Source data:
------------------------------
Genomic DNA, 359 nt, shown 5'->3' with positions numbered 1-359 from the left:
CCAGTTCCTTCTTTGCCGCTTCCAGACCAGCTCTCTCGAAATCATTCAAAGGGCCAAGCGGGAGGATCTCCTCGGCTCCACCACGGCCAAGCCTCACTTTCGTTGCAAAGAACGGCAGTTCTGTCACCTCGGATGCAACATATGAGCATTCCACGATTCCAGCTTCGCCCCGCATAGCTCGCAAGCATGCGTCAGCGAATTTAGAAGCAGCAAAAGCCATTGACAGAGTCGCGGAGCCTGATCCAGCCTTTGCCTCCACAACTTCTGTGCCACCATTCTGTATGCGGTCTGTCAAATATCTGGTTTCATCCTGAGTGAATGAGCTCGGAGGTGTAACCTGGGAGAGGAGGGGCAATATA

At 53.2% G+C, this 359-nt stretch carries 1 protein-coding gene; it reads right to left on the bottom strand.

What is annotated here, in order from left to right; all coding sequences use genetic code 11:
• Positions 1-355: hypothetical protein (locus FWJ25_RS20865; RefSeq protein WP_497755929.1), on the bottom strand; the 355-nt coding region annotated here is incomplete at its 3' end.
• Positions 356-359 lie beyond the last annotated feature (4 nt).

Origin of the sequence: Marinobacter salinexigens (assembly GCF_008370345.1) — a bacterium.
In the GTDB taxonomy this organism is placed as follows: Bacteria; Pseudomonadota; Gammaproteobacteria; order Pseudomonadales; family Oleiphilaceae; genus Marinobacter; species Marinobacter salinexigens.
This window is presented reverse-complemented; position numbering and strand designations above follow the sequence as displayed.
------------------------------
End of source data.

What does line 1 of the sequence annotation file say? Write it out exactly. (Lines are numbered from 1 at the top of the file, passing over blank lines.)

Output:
Genomic DNA, 359 nt, shown 5'->3' with positions numbered 1-359 from the left: